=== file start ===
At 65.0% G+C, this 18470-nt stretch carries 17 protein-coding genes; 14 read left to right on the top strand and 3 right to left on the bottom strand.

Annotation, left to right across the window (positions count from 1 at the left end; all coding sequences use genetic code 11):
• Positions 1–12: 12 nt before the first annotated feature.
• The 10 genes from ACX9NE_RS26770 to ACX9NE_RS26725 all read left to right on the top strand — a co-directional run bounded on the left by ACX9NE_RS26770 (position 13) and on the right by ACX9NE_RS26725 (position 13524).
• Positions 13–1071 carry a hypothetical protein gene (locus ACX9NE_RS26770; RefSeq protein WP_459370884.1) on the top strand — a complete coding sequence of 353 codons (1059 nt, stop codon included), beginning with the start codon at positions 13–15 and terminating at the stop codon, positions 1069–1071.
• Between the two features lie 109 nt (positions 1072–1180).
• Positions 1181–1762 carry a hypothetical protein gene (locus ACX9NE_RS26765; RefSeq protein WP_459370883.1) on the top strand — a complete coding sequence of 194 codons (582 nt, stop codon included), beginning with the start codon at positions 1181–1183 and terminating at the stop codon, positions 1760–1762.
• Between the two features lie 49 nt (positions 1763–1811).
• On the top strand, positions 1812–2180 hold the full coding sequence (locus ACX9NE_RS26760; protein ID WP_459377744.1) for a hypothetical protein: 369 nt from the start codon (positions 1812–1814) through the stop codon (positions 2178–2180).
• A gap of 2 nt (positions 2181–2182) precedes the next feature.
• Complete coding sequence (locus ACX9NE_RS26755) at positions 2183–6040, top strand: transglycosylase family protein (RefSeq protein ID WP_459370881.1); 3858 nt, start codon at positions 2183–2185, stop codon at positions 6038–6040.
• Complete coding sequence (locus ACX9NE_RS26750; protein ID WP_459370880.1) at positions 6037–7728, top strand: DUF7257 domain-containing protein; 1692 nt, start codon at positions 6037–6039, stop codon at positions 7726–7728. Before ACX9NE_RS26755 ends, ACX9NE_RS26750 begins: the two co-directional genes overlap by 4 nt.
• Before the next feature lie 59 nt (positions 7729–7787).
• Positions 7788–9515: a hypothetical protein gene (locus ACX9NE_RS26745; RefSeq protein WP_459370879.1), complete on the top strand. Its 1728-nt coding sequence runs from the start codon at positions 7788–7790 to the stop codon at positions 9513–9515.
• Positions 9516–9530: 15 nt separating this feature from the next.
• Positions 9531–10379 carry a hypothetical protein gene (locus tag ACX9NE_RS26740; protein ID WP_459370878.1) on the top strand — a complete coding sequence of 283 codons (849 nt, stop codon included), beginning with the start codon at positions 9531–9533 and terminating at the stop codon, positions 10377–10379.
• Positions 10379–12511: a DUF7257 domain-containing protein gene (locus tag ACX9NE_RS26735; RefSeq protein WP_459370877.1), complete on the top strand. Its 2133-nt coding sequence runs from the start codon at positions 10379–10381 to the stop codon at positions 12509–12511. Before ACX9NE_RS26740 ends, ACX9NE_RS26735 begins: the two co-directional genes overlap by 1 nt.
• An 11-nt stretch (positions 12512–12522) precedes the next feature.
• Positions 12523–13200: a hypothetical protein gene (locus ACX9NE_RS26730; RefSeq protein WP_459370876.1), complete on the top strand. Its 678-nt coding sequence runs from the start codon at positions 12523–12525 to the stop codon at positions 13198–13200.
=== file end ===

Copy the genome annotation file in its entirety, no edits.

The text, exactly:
At 65.0% G+C, this 18470-nt stretch carries 17 protein-coding genes; 14 read left to right on the top strand and 3 right to left on the bottom strand.

Annotation, left to right across the window (positions count from 1 at the left end; all coding sequences use genetic code 11):
• Positions 1–12: 12 nt before the first annotated feature.
• The 10 genes from ACX9NE_RS26770 to ACX9NE_RS26725 all read left to right on the top strand — a co-directional run bounded on the left by ACX9NE_RS26770 (position 13) and on the right by ACX9NE_RS26725 (position 13524).
• Positions 13–1071 carry a hypothetical protein gene (locus ACX9NE_RS26770; RefSeq protein WP_459370884.1) on the top strand — a complete coding sequence of 353 codons (1059 nt, stop codon included), beginning with the start codon at positions 13–15 and terminating at the stop codon, positions 1069–1071.
• Between the two features lie 109 nt (positions 1072–1180).
• Positions 1181–1762 carry a hypothetical protein gene (locus ACX9NE_RS26765; RefSeq protein WP_459370883.1) on the top strand — a complete coding sequence of 194 codons (582 nt, stop codon included), beginning with the start codon at positions 1181–1183 and terminating at the stop codon, positions 1760–1762.
• Between the two features lie 49 nt (positions 1763–1811).
• On the top strand, positions 1812–2180 hold the full coding sequence (locus ACX9NE_RS26760; protein ID WP_459377744.1) for a hypothetical protein: 369 nt from the start codon (positions 1812–1814) through the stop codon (positions 2178–2180).
• A gap of 2 nt (positions 2181–2182) precedes the next feature.
• Complete coding sequence (locus ACX9NE_RS26755) at positions 2183–6040, top strand: transglycosylase family protein (RefSeq protein ID WP_459370881.1); 3858 nt, start codon at positions 2183–2185, stop codon at positions 6038–6040.
• Complete coding sequence (locus ACX9NE_RS26750; protein ID WP_459370880.1) at positions 6037–7728, top strand: DUF7257 domain-containing protein; 1692 nt, start codon at positions 6037–6039, stop codon at positions 7726–7728. Before ACX9NE_RS26755 ends, ACX9NE_RS26750 begins: the two co-directional genes overlap by 4 nt.
• Before the next feature lie 59 nt (positions 7729–7787).
• Positions 7788–9515: a hypothetical protein gene (locus ACX9NE_RS26745; RefSeq protein WP_459370879.1), complete on the top strand. Its 1728-nt coding sequence runs from the start codon at positions 7788–7790 to the stop codon at positions 9513–9515.
• Positions 9516–9530: 15 nt separating this feature from the next.
• Positions 9531–10379 carry a hypothetical protein gene (locus tag ACX9NE_RS26740; protein ID WP_459370878.1) on the top strand — a complete coding sequence of 283 codons (849 nt, stop codon included), beginning with the start codon at positions 9531–9533 and terminating at the stop codon, positions 10377–10379.
• Positions 10379–12511: a DUF7257 domain-containing protein gene (locus tag ACX9NE_RS26735; RefSeq protein WP_459370877.1), complete on the top strand. Its 2133-nt coding sequence runs from the start codon at positions 10379–10381 to the stop codon at positions 12509–12511. Before ACX9NE_RS26740 ends, ACX9NE_RS26735 begins: the two co-directional genes overlap by 1 nt.
• An 11-nt stretch (positions 12512–12522) precedes the next feature.
• Positions 12523–13200: a hypothetical protein gene (locus ACX9NE_RS26730; RefSeq protein WP_459370876.1), complete on the top strand. Its 678-nt coding sequence runs from the start codon at positions 12523–12525 to the stop codon at positions 13198–13200.